THE WOMAN IN BLACK Family Movie Review

woman in black

THE WOMAN IN BLACK REVIEW (Grade: B+)

The good grade I give to The Woman in Black is not necessarily to be confused with a recommendation, though for some it will be. The film is dark, frightening, and deeply disturbing. Those who like scary movies will find much to enjoy here: I would describe its tone and style as a mix of The Grudge and The Others. Fans curious to see star Daniel Radcliffe’s first major role after Harry Potter, be warned. This film is considerably darker and more terrifying than that series (which itself never skimped on scares or dread) and has little of the hope, humor, love, and light that brought balance to the wizard franchise.

The Woman in Black‘s high marks come from my observation that it takes a rather cliched formula and enhances it with good acting, complex characters (for this type of film), and chilling mythology. It also employs masterful use of cinematography, wardrobe, set design, lighting, sound, and editing to create a palpable, richly detailed atmosphere of fear. What it sets out to do, it does very well, pushing the film past some “haunted house” cliches. Genuine thrills and suprises, likewise, make up for some predictable plot points. Within minutes Radcliffe effectively breaks free from Potter’s shadow, no small feat considering he’s spent eight films and ten years inhabiting that role. Veteran actor Ciaran Hinds gives a wonderfully layered supporting performance.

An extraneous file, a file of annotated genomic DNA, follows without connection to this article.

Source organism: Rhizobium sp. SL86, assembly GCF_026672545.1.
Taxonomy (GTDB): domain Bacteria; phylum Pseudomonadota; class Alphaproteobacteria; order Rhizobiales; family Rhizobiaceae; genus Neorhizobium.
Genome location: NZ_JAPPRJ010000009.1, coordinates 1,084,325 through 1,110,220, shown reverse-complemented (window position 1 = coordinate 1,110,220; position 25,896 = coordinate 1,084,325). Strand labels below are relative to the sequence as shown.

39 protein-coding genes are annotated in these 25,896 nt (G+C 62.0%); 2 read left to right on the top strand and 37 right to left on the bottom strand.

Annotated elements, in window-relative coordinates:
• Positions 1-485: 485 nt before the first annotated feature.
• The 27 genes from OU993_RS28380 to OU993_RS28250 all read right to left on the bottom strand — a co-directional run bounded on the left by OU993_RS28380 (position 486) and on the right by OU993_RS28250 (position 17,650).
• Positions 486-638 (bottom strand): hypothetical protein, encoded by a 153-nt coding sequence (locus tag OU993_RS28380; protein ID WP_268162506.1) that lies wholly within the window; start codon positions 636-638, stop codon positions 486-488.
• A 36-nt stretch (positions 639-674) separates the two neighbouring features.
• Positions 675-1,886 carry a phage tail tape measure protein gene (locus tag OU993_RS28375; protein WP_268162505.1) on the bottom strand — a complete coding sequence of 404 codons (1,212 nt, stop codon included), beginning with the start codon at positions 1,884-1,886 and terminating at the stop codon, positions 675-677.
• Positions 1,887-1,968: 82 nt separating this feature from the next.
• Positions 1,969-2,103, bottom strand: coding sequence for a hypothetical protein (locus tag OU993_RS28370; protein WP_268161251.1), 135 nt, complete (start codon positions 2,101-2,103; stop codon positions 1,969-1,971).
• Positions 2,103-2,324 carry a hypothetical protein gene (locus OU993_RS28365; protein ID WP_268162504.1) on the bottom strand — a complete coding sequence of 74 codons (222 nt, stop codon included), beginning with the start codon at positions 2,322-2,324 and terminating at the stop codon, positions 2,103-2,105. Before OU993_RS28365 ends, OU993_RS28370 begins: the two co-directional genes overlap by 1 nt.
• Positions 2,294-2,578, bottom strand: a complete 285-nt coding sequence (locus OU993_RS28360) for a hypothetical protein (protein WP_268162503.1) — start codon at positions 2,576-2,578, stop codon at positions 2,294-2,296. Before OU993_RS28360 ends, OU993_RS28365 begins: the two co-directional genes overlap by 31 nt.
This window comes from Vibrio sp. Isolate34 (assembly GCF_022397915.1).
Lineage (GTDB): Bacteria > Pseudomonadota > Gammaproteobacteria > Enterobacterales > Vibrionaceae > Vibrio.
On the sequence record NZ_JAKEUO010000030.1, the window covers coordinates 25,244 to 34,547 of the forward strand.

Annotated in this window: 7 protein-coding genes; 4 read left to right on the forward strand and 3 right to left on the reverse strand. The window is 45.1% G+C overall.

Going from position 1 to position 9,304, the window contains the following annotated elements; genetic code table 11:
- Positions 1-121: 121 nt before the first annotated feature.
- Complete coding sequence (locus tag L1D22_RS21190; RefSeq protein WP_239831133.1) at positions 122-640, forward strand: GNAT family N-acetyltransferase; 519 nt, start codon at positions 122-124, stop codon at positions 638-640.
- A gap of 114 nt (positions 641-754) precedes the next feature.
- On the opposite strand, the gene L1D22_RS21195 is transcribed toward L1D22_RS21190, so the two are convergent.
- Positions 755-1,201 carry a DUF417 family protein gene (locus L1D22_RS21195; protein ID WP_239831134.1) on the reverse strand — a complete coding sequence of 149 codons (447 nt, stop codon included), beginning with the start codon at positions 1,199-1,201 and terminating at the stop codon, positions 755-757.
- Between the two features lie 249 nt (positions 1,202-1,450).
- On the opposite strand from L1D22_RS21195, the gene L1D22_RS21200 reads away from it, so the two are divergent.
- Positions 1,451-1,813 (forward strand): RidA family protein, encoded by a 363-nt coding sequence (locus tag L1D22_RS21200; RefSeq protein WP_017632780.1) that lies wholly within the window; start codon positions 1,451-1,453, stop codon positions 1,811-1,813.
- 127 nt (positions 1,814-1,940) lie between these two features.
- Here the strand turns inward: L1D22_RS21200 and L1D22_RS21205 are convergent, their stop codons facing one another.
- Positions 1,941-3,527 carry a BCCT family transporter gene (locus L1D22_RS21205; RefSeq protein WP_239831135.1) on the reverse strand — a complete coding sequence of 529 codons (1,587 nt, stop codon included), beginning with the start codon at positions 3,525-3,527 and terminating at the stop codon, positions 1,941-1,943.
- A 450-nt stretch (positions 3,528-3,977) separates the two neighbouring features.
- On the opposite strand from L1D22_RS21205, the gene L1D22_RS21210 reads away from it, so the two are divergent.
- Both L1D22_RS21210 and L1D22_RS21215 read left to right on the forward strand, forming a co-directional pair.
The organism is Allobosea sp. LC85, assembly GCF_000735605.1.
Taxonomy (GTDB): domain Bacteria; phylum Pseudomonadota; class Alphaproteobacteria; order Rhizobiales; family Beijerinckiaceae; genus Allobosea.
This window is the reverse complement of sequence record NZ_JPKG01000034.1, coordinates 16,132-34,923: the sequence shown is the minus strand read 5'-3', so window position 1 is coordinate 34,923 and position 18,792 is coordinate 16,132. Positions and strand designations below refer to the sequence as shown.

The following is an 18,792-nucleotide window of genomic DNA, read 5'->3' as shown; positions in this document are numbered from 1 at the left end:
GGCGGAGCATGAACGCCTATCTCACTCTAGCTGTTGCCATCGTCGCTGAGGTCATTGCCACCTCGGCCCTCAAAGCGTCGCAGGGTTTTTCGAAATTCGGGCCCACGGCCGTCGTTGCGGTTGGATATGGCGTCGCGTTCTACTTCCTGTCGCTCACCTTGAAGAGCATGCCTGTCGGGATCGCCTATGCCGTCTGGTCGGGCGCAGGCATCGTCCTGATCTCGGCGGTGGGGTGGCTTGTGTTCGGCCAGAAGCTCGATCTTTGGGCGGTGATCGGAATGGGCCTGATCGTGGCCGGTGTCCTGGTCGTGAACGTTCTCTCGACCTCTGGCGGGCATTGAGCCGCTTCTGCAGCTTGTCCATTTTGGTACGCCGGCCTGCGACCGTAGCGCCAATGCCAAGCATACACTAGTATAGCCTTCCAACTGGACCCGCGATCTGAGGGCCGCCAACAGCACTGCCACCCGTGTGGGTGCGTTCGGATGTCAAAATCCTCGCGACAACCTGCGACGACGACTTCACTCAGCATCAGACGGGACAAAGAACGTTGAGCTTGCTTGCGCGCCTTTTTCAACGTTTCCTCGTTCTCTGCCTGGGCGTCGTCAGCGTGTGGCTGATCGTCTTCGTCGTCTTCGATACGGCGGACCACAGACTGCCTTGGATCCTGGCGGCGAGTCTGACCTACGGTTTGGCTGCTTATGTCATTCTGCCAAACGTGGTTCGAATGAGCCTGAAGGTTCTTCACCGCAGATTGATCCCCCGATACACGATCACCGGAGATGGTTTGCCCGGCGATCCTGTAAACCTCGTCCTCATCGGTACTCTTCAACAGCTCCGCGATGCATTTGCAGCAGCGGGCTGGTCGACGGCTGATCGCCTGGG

CONTENT OVERVIEW: The Woman in Black is rated PG-13. There is a little mild profanity and no sexuality or nudity. However, there is plenty of horrific imagery involving suicide, murder, decomposing ghosts, and the deaths of children. The film starts out creepy and builds on a tone of menace and dread, with plenty of startling moments.

MESSAGES TO DISCUSS: Can families be reunited after death?

Jonathan Decker is the clinical director of Your Family Expert. He is a licensed marriage and family therapist, husband, and father of five. Jonathan earned a masters degree in family therapy from Auburn University as well as a bachelor’s degree in clinical psychology from Brigham Young University. He is an actor, author, and television personality. 

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